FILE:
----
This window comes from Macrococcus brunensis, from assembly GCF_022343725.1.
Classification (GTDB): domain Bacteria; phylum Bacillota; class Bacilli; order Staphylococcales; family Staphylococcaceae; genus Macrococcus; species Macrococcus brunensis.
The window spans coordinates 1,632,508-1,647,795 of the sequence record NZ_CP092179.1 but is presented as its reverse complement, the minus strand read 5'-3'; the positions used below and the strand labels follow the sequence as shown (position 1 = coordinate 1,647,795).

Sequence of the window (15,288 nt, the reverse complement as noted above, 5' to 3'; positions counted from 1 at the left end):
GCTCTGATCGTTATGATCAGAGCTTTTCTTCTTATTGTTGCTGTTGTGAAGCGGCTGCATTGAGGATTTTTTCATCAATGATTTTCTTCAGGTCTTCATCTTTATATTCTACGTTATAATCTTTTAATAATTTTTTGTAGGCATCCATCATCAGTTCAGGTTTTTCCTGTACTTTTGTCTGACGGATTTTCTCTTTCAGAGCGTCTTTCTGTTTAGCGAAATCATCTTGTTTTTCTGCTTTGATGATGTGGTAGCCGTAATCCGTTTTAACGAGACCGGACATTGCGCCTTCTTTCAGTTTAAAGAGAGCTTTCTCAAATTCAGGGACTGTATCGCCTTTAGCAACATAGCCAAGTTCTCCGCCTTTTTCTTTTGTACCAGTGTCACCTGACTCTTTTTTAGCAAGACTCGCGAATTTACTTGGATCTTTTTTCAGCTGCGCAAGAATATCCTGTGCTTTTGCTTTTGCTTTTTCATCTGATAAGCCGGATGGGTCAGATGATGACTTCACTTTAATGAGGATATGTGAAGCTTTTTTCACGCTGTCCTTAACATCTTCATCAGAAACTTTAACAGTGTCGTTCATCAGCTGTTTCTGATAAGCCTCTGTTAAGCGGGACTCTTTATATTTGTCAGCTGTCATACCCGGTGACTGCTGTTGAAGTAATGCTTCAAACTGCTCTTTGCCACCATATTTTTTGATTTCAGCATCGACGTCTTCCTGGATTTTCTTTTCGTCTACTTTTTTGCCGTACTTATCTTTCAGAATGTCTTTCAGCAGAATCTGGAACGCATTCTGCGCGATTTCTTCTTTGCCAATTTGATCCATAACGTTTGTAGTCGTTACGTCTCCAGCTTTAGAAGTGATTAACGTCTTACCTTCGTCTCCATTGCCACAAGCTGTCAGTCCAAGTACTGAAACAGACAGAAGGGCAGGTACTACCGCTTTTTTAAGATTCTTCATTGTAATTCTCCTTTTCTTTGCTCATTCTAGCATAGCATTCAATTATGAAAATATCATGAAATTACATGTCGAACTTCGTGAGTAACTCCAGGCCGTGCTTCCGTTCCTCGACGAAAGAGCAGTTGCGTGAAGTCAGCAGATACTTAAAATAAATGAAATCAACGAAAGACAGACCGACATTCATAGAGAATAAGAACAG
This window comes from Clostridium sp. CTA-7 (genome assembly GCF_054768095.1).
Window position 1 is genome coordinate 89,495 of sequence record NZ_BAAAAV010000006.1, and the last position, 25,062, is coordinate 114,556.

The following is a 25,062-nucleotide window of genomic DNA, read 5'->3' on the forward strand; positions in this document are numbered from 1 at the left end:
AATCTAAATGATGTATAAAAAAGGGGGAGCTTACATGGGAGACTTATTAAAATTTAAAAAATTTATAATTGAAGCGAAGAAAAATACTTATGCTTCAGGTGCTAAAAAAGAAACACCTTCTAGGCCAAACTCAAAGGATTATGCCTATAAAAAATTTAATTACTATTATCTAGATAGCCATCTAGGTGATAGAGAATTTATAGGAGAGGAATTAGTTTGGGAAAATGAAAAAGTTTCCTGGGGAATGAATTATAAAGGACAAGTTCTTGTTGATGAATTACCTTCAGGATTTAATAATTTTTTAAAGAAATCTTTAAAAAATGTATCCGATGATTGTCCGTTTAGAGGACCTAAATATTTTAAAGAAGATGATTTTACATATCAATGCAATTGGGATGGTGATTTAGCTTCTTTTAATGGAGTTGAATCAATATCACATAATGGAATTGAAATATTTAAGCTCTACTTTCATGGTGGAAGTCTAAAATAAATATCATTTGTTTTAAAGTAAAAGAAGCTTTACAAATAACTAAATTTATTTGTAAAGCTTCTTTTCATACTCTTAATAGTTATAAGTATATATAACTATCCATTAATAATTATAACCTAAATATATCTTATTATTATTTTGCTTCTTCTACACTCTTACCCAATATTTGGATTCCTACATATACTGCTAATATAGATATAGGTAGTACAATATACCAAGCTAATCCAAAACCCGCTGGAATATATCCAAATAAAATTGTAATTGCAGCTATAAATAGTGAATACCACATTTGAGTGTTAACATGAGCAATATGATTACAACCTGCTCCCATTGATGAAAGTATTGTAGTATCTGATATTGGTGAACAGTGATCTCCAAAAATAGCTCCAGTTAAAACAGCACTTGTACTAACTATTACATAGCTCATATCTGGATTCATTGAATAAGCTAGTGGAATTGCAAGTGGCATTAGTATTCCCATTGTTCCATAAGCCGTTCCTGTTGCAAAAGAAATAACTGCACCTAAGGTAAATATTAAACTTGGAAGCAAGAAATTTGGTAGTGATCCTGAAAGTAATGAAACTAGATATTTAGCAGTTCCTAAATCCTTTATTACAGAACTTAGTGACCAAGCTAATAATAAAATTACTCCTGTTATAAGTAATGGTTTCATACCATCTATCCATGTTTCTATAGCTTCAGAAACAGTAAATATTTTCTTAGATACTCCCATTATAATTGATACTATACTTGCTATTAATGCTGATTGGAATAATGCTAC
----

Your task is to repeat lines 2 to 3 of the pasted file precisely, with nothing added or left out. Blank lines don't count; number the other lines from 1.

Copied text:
Classification (GTDB): domain Bacteria; phylum Bacillota; class Bacilli; order Staphylococcales; family Staphylococcaceae; genus Macrococcus; species Macrococcus brunensis.
The window spans coordinates 1,632,508-1,647,795 of the sequence record NZ_CP092179.1 but is presented as its reverse complement, the minus strand read 5'-3'; the positions used below and the strand labels follow the sequence as shown (position 1 = coordinate 1,647,795).